Languages vary not only in terms of their sound inventory, but also in the phonological status certain sound distinctions are assigned. For example, while vowel nasality is lexically contrastive (phonemic) in Quebecois French, it is largely determined by the context (allophonic) in American English; the reverse is true for vowel tenseness. If phonetics and phonology interact, a minimal pair of sounds should span a larger acoustic divergence when it is pronounced by speakers for whom the underlying distinction is phonemic compared to allophonic. Near minimal pairs were segmented from a corpus of American English and Quebecois French using a crossed design (since nasality and tenseness have opposite phonological status in the two languages). Pairwise time-aligned divergences between contrasts were calculated on the basis of 7 mainstream spoken feature representations, and a set of linguistic phonetic measurements. Only carefully selected phonetic measurements revealed the expected cross-over, with larger divergences for English than French tokens of the tenseness contrast, and larger divergences for French than English tokens for the nasality contrast. We conclude that the phonetic effects of phonological status are subtle enough that only linguistically-informed (or supervised) measurements can pick up on them.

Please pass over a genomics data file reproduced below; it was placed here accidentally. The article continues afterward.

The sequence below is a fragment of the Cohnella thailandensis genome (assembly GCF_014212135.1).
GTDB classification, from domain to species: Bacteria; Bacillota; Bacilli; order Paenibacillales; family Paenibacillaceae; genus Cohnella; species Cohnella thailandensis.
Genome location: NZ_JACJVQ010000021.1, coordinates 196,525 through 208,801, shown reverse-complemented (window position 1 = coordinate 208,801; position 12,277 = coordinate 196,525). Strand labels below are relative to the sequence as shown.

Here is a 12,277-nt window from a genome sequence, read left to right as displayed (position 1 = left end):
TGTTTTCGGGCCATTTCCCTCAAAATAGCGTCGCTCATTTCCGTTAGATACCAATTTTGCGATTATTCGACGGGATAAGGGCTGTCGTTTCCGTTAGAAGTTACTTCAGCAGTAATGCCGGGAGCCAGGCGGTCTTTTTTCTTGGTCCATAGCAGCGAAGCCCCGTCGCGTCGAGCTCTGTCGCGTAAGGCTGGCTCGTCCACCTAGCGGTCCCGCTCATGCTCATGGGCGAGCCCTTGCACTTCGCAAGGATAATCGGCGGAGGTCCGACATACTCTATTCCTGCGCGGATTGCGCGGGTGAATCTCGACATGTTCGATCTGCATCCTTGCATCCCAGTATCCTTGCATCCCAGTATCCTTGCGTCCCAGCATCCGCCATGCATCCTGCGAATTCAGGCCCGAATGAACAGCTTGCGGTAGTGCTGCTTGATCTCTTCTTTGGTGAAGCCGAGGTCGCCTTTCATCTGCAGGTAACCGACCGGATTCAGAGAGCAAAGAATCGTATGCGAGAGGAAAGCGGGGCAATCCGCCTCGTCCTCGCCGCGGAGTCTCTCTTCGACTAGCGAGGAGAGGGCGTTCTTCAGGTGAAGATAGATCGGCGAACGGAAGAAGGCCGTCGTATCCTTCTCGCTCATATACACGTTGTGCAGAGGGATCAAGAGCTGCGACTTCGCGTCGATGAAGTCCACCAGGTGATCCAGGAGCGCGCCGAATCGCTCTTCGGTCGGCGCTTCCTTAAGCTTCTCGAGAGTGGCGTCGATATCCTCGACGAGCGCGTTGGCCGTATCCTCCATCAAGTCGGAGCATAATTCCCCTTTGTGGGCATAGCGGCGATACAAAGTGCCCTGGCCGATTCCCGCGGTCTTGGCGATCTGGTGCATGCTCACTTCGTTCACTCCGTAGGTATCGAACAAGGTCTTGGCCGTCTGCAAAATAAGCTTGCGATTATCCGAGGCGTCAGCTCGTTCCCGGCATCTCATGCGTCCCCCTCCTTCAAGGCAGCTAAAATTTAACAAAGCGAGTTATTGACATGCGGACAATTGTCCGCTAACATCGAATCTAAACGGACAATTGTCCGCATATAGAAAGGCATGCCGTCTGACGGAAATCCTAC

Bibliographic reference. Versteegh, Maarten / Seidl, Amanda / Cristia, Alejandrina (2014): "Acoustic correlates of phonological status", In INTERSPEECH-2014, 91-95.